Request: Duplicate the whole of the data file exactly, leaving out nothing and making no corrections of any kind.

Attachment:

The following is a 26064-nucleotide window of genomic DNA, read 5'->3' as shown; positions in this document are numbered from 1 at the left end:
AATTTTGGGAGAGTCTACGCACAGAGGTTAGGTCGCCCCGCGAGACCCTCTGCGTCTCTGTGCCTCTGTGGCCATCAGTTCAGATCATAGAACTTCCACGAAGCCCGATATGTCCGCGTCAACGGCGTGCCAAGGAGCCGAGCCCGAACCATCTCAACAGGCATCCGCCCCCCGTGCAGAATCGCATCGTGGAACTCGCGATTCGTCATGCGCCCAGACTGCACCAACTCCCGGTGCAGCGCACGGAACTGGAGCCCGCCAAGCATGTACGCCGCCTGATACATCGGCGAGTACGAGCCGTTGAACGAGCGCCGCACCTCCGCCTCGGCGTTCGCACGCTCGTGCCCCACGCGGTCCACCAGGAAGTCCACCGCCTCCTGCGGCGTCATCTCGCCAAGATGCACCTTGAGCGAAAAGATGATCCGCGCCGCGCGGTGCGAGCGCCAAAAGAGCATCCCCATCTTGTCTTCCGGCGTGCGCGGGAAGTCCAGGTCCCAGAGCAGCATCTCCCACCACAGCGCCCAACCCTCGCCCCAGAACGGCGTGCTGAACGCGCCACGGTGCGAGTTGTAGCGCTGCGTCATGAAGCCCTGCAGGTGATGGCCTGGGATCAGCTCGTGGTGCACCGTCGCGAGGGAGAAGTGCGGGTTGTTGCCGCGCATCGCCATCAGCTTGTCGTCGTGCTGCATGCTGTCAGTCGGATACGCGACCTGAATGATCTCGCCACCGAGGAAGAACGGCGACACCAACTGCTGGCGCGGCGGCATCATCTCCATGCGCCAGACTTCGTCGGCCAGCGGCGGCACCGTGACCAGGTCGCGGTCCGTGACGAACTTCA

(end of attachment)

The following is a 26064-nucleotide window of genomic DNA, read 5'->3' as shown; positions in this document are numbered from 1 at the left end:
AATTTTGGGAGAGTCTACGCACAGAGGTTAGGTCGCCCCGCGAGACCCTCTGCGTCTCTGTGCCTCTGTGGCCATCAGTTCAGATCATAGAACTTCCACGAAGCCCGATATGTCCGCGTCAACGGCGTGCCAAGGAGCCGAGCCCGAACCATCTCAACAGGCATCCGCCCCCCGTGCAGAATCGCATCGTGGAACTCGCGATTCGTCATGCGCCCAGACTGCACCAACTCCCGGTGCAGCGCACGGAACTGGAGCCCGCCAAGCATGTACGCCGCCTGATACATCGGCGAGTACGAGCCGTTGAACGAGCGCCGCACCTCCGCCTCGGCGTTCGCACGCTCGTGCCCCACGCGGTCCACCAGGAAGTCCACCGCCTCCTGCGGCGTCATCTCGCCAAGATGCACCTTGAGCGAAAAGATGATCCGCGCCGCGCGGTGCGAGCGCCAAAAGAGCATCCCCATCTTGTCTTCCGGCGTGCGCGGGAAGTCCAGGTCCCAGAGCAGCATCTCCCACCACAGCGCCCAACCCTCGCCCCAGAACGGCGTGCTGAACGCGCCACGGTGCGAGTTGTAGCGCTGCGTCATGAAGCCCTGCAGGTGATGGCCTGGGATCAGCTCGTGGTGCACCGTCGCGAGGGAGAAGTGCGGGTTGTTGCCGCGCATCGCCATCAGCTTGTCGTCGTGCTGCATGCTGTCAGTCGGATACGCGACCTGAATGATCTCGCCACCGAGGAAGAACGGCGACACCAACTGCTGGCGCGGCGGCATCATCTCCATGCGCCAGACTTCGTCGGCCAGCGGCGGCACCGTGACCAGGTCGCGGTCCGTGACGAACTTCA